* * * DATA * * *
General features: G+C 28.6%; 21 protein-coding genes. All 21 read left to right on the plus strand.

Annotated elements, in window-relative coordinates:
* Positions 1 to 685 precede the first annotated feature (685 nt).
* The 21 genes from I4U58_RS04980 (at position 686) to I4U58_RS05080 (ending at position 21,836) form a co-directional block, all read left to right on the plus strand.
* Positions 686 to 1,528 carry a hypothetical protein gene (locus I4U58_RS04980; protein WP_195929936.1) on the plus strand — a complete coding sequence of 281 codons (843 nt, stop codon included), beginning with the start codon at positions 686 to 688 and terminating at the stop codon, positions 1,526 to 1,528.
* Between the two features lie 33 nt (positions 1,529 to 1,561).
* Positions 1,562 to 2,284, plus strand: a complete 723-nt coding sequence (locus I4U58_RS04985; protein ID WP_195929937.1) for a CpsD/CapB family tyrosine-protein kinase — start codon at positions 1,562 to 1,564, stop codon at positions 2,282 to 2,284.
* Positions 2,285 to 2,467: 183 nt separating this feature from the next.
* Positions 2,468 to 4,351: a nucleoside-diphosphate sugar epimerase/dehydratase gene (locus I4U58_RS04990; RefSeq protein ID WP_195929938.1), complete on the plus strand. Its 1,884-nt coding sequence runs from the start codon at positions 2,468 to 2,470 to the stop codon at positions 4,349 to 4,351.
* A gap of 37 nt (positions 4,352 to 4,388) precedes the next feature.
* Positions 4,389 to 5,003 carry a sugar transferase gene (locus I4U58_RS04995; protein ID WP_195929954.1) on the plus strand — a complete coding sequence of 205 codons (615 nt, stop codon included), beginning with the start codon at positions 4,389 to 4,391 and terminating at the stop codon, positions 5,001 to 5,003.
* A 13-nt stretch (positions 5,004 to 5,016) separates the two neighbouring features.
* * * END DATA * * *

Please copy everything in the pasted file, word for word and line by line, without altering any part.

General features: G+C 28.6%; 21 protein-coding genes. All 21 read left to right on the plus strand.

Annotated elements, in window-relative coordinates:
* Positions 1 to 685 precede the first annotated feature (685 nt).
* The 21 genes from I4U58_RS04980 (at position 686) to I4U58_RS05080 (ending at position 21,836) form a co-directional block, all read left to right on the plus strand.
* Positions 686 to 1,528 carry a hypothetical protein gene (locus I4U58_RS04980; protein WP_195929936.1) on the plus strand — a complete coding sequence of 281 codons (843 nt, stop codon included), beginning with the start codon at positions 686 to 688 and terminating at the stop codon, positions 1,526 to 1,528.
* Between the two features lie 33 nt (positions 1,529 to 1,561).
* Positions 1,562 to 2,284, plus strand: a complete 723-nt coding sequence (locus I4U58_RS04985; protein ID WP_195929937.1) for a CpsD/CapB family tyrosine-protein kinase — start codon at positions 1,562 to 1,564, stop codon at positions 2,282 to 2,284.
* Positions 2,285 to 2,467: 183 nt separating this feature from the next.
* Positions 2,468 to 4,351: a nucleoside-diphosphate sugar epimerase/dehydratase gene (locus I4U58_RS04990; RefSeq protein ID WP_195929938.1), complete on the plus strand. Its 1,884-nt coding sequence runs from the start codon at positions 2,468 to 2,470 to the stop codon at positions 4,349 to 4,351.
* A gap of 37 nt (positions 4,352 to 4,388) precedes the next feature.
* Positions 4,389 to 5,003 carry a sugar transferase gene (locus I4U58_RS04995; protein ID WP_195929954.1) on the plus strand — a complete coding sequence of 205 codons (615 nt, stop codon included), beginning with the start codon at positions 4,389 to 4,391 and terminating at the stop codon, positions 5,001 to 5,003.
* A 13-nt stretch (positions 5,004 to 5,016) separates the two neighbouring features.